Festival Statement

Our current social ecosystem is spiraling in loops of dark and
ominous events, making it challenging to remain optimistic. Climate
emergency, global migration, resurgent nationalism, public health
crises, deepening wealth disparities, white supremacy and patriarchy,
university funding scandals and moral bankruptcies fueled by big tech –
incessant bad news and predictions of looming catastrophic futures
remind us of our collective failure as humankind. In these complex and
complicated times, it is difficult to feel that we have any agency to
nurture positive change and design anything good.

Such skepticism is further reinforced by the many failures of
‘innovative’ design projects and agendas: from techno-utopian narratives
of better futures exhausted by techno-solutionism to the commercial
appropriation of critical and speculative design mindsets. Many pages
have been spent critiquing such efforts and picking up the naivety,
biases, and dangers of designing to make the world a better place.
Design is often seen as intrinsically a part or even a cause of our
societal problems, intensifying inequalities and accumulating power in
the hands of the privileged few. Designerly speculations about desirable
futures are dismissed for sitting outside of actual structural
problematics, predestined to end up filling corporate flipcharts.

While acknowledging such critiques, we can’t afford to accept that
‘designing for better worlds’ is futile and impossible. In the times of
looping crises, we can’t fall into the trap of passive skepticism and
lethargy. Deeply aware of the privileges and biases hindering our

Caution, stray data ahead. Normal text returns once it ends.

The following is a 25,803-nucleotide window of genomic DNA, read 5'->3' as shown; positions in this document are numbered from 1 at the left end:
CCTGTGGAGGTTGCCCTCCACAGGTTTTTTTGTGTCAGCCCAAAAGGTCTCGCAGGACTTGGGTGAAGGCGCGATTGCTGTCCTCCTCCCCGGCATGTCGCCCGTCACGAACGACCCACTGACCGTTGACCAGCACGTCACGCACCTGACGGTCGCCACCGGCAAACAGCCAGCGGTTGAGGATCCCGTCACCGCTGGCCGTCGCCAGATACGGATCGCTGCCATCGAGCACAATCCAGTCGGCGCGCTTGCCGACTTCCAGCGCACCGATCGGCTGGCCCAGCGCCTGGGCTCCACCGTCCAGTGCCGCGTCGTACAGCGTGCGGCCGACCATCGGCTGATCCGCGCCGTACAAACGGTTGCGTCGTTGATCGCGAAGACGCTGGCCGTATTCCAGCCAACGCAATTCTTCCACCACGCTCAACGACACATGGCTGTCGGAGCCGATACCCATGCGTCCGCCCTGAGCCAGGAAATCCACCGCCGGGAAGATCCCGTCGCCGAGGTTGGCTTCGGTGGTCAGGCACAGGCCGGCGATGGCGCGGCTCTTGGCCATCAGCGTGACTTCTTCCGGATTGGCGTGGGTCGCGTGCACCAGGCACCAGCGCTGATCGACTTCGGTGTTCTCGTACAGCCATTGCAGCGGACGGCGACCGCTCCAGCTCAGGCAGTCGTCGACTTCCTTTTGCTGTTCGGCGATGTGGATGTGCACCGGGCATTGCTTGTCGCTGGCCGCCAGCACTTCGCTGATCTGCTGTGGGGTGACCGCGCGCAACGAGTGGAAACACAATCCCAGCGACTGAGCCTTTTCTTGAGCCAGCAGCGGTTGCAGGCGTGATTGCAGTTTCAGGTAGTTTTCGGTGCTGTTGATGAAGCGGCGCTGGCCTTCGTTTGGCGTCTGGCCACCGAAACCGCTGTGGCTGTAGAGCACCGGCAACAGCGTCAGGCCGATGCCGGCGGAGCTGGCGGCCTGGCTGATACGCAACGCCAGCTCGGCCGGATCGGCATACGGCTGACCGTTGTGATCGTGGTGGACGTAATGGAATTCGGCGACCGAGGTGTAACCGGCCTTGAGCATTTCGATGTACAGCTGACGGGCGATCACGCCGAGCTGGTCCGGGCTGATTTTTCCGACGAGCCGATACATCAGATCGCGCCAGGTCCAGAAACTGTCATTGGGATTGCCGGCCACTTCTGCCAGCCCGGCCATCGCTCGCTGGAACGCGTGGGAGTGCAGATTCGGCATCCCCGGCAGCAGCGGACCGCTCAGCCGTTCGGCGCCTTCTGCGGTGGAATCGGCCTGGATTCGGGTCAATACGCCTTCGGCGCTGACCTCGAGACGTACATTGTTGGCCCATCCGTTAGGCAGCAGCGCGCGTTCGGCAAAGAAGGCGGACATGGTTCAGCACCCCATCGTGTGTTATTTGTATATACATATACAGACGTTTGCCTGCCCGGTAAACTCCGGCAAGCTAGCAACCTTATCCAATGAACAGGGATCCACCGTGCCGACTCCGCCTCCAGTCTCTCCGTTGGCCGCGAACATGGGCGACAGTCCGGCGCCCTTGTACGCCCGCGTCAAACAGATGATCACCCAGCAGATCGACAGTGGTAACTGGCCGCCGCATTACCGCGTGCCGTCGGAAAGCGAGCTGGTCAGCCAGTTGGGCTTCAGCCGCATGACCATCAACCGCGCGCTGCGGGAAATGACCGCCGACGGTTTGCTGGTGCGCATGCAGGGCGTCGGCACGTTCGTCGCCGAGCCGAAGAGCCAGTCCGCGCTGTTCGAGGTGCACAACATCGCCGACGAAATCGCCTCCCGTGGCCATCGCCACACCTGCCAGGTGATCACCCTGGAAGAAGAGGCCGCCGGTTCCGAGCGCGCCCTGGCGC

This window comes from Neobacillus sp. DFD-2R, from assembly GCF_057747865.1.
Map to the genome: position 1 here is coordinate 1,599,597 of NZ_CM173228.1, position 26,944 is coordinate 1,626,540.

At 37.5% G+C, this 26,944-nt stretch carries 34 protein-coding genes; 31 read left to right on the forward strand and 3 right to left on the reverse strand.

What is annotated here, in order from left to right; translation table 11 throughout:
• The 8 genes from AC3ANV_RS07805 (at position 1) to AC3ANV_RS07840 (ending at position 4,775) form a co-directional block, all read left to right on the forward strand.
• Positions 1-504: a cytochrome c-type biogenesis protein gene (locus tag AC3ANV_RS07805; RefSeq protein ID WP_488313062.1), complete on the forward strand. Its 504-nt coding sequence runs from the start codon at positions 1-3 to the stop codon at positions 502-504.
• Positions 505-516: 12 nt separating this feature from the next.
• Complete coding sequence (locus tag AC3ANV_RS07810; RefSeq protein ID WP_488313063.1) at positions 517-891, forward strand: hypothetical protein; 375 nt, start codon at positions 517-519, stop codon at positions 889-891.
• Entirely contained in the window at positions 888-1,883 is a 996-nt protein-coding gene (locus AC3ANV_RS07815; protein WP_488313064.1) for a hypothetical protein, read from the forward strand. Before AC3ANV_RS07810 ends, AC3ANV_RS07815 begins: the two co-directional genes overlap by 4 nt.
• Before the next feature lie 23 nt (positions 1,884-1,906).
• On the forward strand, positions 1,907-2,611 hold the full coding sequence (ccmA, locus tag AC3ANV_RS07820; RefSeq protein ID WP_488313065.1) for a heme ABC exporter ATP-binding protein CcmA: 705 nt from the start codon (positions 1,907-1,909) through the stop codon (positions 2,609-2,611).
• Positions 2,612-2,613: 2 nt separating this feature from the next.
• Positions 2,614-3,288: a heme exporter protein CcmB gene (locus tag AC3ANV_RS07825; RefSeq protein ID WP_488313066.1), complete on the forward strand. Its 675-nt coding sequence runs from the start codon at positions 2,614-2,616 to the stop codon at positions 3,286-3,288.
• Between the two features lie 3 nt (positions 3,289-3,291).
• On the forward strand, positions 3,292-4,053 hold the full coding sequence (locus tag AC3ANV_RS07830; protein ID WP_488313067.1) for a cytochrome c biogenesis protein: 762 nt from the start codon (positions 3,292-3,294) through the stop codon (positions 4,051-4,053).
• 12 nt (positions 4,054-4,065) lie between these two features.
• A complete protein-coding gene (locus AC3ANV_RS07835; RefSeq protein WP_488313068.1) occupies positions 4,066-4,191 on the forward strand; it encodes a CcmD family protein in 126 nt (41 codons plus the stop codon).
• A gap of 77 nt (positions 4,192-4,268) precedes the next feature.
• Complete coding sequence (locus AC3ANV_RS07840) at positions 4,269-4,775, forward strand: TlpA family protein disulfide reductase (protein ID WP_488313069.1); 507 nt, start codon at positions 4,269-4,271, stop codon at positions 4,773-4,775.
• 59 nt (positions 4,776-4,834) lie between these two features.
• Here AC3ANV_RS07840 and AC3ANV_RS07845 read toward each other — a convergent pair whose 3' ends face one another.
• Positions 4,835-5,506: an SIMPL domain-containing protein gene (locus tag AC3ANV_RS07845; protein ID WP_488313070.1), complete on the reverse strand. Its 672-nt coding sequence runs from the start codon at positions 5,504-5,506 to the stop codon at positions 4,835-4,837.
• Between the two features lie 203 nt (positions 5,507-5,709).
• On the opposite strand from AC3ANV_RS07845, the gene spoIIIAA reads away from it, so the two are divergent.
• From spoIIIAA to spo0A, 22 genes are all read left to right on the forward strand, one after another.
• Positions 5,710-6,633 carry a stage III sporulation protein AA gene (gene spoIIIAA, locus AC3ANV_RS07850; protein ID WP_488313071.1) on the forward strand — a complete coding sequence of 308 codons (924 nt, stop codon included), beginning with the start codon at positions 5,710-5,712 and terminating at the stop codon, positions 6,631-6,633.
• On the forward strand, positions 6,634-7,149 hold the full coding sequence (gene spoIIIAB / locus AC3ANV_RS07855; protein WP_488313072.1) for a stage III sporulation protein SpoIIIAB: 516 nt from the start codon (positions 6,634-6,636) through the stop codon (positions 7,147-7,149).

perspectives of what such worlds could and should be, we are calling out
the Uroboros: the ancient serpent eating its own tail that aptly
captures our current global conditions as well as our attempts at
finding productive responses. Rather than aiming to untangle the serpent
and solve any of the problems it encircles, we wish to explore and
challenge the social, political, technological, and epistemological
circumstances scaffolding its pathways. Summoning the Uroboros
collectively and carefully, we hope to better understand its dark
loopings and engage in productive speculations on how things could
actually – not just in principle – be different.

The Uroboros design-art festival calls for works that engage
critically, experimentally, and materially with our troubling global
conditions to actuate a positive change. Instead of finished exhibitable
projects, we are interested in proposals for collaborative doings open
to interventions and renegotiations by other festival participants. We
seek participatory projects engaging various lay and expert publics,
supporting inclusive multi-disciplinary and multi-species conversations,
provoking productive arguments and speculations, and nurturing
real-world actions rather than collective spectatorship and salon
critique.

The curatorial collective is enabled to accommodate a variety of
formats; including workshops, walk-shops, and field explorations;
performative enactments, interventions, and discussion circles; and any
relevant formats or hybrid gestures that might not exist yet. Our aim
with Uroboros is to create an open, experiential ecosystem for authors
to cross-fertilize their work through a lively exchange of thoughts and
practices. We are committed to supporting a long-term duration of
initiated collaborations and extending them beyond the temporality of
the festival.

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